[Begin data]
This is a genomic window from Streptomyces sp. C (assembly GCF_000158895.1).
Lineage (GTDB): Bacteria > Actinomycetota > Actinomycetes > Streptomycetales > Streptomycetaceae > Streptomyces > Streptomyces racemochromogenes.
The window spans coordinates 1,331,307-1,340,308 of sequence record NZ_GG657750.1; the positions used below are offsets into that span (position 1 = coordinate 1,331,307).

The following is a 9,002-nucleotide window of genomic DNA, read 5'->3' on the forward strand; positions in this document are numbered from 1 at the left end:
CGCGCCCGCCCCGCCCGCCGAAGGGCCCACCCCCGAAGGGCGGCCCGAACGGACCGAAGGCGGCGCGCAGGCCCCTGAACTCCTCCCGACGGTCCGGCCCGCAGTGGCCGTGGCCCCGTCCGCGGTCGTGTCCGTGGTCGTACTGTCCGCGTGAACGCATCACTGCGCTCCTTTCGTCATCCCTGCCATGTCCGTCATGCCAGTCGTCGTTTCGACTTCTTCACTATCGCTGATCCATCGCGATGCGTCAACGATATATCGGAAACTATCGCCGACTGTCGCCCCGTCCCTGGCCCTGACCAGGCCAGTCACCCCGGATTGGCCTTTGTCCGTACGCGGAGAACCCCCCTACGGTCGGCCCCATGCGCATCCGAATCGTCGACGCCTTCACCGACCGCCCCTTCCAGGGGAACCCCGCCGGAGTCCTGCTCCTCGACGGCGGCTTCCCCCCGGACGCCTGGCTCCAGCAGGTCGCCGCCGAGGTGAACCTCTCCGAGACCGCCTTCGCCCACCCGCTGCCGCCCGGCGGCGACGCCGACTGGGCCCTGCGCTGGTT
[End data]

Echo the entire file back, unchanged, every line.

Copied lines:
This is a genomic window from Streptomyces sp. C (assembly GCF_000158895.1).
Lineage (GTDB): Bacteria > Actinomycetota > Actinomycetes > Streptomycetales > Streptomycetaceae > Streptomyces > Streptomyces racemochromogenes.
The window spans coordinates 1,331,307-1,340,308 of sequence record NZ_GG657750.1; the positions used below are offsets into that span (position 1 = coordinate 1,331,307).

The following is a 9,002-nucleotide window of genomic DNA, read 5'->3' on the forward strand; positions in this document are numbered from 1 at the left end:
CGCGCCCGCCCCGCCCGCCGAAGGGCCCACCCCCGAAGGGCGGCCCGAACGGACCGAAGGCGGCGCGCAGGCCCCTGAACTCCTCCCGACGGTCCGGCCCGCAGTGGCCGTGGCCCCGTCCGCGGTCGTGTCCGTGGTCGTACTGTCCGCGTGAACGCATCACTGCGCTCCTTTCGTCATCCCTGCCATGTCCGTCATGCCAGTCGTCGTTTCGACTTCTTCACTATCGCTGATCCATCGCGATGCGTCAACGATATATCGGAAACTATCGCCGACTGTCGCCCCGTCCCTGGCCCTGACCAGGCCAGTCACCCCGGATTGGCCTTTGTCCGTACGCGGAGAACCCCCCTACGGTCGGCCCCATGCGCATCCGAATCGTCGACGCCTTCACCGACCGCCCCTTCCAGGGGAACCCCGCCGGAGTCCTGCTCCTCGACGGCGGCTTCCCCCCGGACGCCTGGCTCCAGCAGGTCGCCGCCGAGGTGAACCTCTCCGAGACCGCCTTCGCCCACCCGCTGCCGCCCGGCGGCGACGCCGACTGGGCCCTGCGCTGGTT